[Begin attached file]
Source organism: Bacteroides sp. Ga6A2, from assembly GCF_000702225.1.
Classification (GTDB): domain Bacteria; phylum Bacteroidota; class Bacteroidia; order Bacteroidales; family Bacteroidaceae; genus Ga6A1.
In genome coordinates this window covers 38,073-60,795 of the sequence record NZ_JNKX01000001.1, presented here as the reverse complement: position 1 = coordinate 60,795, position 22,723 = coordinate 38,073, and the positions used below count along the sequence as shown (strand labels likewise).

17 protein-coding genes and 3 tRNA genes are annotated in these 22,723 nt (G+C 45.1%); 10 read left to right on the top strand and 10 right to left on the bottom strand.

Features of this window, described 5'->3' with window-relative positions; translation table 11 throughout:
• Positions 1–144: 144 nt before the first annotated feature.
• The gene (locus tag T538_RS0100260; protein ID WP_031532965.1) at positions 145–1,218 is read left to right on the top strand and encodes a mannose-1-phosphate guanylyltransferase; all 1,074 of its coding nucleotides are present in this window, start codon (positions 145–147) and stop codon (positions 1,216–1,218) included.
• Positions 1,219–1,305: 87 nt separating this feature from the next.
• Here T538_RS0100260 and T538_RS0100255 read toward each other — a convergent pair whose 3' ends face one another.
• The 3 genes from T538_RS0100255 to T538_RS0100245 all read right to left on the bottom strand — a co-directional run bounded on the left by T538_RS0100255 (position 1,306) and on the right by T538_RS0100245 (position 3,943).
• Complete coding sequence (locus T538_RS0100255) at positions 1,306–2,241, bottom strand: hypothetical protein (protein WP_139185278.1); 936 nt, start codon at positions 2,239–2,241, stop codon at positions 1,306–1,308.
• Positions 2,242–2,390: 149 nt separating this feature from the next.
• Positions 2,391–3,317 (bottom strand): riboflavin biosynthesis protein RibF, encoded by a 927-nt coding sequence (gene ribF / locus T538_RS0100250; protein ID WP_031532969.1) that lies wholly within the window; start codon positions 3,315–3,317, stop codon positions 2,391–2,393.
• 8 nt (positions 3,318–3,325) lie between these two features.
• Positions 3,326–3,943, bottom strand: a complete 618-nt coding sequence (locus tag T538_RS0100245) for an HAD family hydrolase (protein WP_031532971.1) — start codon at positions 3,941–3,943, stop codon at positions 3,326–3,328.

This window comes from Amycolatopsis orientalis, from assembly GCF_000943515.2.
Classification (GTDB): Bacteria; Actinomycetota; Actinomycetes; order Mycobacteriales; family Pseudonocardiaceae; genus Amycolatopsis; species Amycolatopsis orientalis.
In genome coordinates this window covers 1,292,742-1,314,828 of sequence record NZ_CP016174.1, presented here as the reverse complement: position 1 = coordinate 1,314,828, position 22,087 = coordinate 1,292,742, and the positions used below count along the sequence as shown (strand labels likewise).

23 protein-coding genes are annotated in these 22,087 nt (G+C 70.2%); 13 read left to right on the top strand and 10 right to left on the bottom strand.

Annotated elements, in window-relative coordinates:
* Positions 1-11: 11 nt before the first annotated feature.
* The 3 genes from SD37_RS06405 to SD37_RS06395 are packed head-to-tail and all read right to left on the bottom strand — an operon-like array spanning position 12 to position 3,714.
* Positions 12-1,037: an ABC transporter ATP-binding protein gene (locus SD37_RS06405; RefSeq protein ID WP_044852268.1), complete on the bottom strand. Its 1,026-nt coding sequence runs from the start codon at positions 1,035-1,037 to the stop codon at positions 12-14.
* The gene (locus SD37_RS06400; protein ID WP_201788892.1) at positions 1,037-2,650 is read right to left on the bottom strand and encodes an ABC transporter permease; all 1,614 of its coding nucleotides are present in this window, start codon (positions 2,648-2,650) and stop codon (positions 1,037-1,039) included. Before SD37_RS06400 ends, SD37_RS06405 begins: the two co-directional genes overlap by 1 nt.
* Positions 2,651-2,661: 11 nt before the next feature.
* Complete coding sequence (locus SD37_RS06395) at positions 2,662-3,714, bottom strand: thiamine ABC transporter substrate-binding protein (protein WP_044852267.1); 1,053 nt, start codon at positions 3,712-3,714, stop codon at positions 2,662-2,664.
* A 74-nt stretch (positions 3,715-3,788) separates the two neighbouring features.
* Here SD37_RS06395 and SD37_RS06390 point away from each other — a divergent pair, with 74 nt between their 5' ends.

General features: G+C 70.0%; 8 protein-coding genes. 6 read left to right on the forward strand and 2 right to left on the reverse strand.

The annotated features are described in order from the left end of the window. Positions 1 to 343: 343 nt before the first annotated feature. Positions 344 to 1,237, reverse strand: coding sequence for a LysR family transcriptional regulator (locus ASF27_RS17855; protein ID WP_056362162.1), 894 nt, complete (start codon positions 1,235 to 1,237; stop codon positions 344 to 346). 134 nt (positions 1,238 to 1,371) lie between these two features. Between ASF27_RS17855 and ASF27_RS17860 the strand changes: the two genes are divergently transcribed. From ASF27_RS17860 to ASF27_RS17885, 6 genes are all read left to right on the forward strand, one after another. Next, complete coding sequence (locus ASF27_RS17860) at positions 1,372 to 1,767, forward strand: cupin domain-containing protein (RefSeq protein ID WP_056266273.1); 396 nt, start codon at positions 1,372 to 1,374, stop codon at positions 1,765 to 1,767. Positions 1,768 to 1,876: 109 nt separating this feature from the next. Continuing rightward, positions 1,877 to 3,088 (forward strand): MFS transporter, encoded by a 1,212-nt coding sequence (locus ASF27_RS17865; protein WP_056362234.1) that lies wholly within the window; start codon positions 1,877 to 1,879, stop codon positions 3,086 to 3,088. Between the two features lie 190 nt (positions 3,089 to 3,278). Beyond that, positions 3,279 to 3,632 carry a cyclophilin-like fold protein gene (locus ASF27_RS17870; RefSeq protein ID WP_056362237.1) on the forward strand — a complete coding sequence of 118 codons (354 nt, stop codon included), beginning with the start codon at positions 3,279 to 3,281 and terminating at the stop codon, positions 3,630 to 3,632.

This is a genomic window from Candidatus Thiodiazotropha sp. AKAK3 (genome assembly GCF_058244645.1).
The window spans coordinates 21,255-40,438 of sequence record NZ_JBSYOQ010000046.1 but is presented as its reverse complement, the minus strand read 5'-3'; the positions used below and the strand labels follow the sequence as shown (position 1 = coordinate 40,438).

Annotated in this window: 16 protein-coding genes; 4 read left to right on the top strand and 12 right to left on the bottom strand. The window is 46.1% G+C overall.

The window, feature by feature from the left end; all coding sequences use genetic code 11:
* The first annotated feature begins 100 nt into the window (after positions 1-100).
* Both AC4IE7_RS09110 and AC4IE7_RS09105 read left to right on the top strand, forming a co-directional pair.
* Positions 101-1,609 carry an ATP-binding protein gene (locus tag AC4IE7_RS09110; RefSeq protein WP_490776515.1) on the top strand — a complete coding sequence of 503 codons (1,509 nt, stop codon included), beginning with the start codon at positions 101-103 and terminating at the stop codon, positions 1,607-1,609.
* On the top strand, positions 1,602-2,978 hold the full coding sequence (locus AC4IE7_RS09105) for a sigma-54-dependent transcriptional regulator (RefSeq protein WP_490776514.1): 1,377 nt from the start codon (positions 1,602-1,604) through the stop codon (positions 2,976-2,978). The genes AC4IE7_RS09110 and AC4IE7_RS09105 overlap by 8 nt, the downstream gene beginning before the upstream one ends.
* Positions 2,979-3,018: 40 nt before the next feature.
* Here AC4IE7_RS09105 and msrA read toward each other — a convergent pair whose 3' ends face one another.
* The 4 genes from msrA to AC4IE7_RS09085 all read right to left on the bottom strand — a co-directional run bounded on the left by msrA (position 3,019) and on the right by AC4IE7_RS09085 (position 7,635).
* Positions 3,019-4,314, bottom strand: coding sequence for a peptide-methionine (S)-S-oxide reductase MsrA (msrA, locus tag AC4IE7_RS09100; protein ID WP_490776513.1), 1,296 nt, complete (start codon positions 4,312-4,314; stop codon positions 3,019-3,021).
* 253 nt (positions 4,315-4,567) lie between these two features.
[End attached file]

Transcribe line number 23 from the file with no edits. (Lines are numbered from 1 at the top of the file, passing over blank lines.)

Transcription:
* Positions 12-1,037: an ABC transporter ATP-binding protein gene (locus SD37_RS06405; RefSeq protein ID WP_044852268.1), complete on the bottom strand. Its 1,026-nt coding sequence runs from the start codon at positions 1,035-1,037 to the stop codon at positions 12-14.